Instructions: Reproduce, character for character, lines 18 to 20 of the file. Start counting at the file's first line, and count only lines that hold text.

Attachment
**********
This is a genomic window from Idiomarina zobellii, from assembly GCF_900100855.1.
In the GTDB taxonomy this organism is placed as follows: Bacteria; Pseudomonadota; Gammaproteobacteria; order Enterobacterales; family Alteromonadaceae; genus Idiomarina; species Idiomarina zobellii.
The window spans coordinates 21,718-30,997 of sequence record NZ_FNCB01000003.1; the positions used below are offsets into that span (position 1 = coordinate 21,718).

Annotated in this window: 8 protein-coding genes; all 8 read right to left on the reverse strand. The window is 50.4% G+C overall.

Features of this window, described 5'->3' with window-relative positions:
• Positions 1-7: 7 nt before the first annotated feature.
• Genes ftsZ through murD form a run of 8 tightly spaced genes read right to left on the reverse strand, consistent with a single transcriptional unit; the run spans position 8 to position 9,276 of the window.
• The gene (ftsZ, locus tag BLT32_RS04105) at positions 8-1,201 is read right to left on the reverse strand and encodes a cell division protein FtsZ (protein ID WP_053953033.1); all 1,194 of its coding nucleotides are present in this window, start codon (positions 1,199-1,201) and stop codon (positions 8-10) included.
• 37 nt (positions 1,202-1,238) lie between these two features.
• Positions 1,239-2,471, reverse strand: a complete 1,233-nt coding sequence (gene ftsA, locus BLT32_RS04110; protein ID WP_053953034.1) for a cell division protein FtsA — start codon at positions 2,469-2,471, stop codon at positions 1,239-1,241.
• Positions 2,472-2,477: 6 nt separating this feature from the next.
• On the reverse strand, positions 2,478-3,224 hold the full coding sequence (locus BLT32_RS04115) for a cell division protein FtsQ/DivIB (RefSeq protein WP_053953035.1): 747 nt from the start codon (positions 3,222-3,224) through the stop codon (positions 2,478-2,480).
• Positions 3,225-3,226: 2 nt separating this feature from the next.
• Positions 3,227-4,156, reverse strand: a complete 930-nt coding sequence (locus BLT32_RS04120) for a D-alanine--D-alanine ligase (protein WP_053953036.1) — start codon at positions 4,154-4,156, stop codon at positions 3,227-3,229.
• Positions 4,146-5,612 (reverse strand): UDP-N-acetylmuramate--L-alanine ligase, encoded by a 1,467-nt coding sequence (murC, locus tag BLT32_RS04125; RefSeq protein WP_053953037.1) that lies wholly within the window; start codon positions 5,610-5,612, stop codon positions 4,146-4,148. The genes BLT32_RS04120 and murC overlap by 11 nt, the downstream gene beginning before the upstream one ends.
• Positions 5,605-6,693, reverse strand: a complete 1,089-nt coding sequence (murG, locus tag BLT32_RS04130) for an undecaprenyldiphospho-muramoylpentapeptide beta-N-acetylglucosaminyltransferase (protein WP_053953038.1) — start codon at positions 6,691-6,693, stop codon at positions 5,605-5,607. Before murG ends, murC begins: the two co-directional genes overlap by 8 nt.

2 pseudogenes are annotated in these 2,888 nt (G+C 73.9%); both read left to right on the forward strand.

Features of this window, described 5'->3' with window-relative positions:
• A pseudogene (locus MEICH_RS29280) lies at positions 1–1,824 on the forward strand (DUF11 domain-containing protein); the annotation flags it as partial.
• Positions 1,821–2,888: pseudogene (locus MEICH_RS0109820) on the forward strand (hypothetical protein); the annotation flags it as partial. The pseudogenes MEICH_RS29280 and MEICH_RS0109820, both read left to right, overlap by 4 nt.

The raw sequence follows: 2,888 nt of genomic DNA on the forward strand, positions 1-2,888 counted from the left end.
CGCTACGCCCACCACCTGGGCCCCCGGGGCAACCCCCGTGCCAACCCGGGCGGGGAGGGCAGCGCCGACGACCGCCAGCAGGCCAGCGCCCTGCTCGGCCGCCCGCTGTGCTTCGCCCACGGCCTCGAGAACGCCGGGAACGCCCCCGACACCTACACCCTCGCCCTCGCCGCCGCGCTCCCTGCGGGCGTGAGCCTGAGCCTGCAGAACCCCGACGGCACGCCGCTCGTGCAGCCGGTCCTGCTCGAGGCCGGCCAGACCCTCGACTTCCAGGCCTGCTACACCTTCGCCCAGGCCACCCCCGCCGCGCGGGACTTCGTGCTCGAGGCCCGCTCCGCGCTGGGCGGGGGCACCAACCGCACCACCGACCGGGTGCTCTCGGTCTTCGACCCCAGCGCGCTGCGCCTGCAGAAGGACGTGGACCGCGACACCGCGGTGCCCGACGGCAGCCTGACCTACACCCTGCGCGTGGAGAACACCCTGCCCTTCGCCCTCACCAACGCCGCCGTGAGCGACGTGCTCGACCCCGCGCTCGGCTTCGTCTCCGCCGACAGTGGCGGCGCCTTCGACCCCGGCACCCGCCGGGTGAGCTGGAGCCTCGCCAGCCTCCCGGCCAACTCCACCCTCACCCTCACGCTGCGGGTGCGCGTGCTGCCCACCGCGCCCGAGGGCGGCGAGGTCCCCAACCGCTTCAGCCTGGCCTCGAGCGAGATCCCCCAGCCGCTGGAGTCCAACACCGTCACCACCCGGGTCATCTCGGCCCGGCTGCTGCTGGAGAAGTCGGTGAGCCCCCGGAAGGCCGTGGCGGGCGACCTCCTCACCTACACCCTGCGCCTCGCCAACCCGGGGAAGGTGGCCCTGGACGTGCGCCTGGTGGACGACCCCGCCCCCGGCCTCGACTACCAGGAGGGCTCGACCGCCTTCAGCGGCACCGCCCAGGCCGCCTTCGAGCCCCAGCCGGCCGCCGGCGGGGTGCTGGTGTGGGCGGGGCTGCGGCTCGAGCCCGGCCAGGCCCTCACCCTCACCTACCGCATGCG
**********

Features of this window, described 5'->3' with window-relative positions:
• A pseudogene (locus MEICH_RS29280) lies at positions 1–1,824 on the forward strand (DUF11 domain-containing protein); the annotation flags it as partial.
• Positions 1,821–2,888: pseudogene (locus MEICH_RS0109820) on the forward strand (hypothetical protein); the annotation flags it as partial. The pseudogenes MEICH_RS29280 and MEICH_RS0109820, both read left to right, overlap by 4 nt.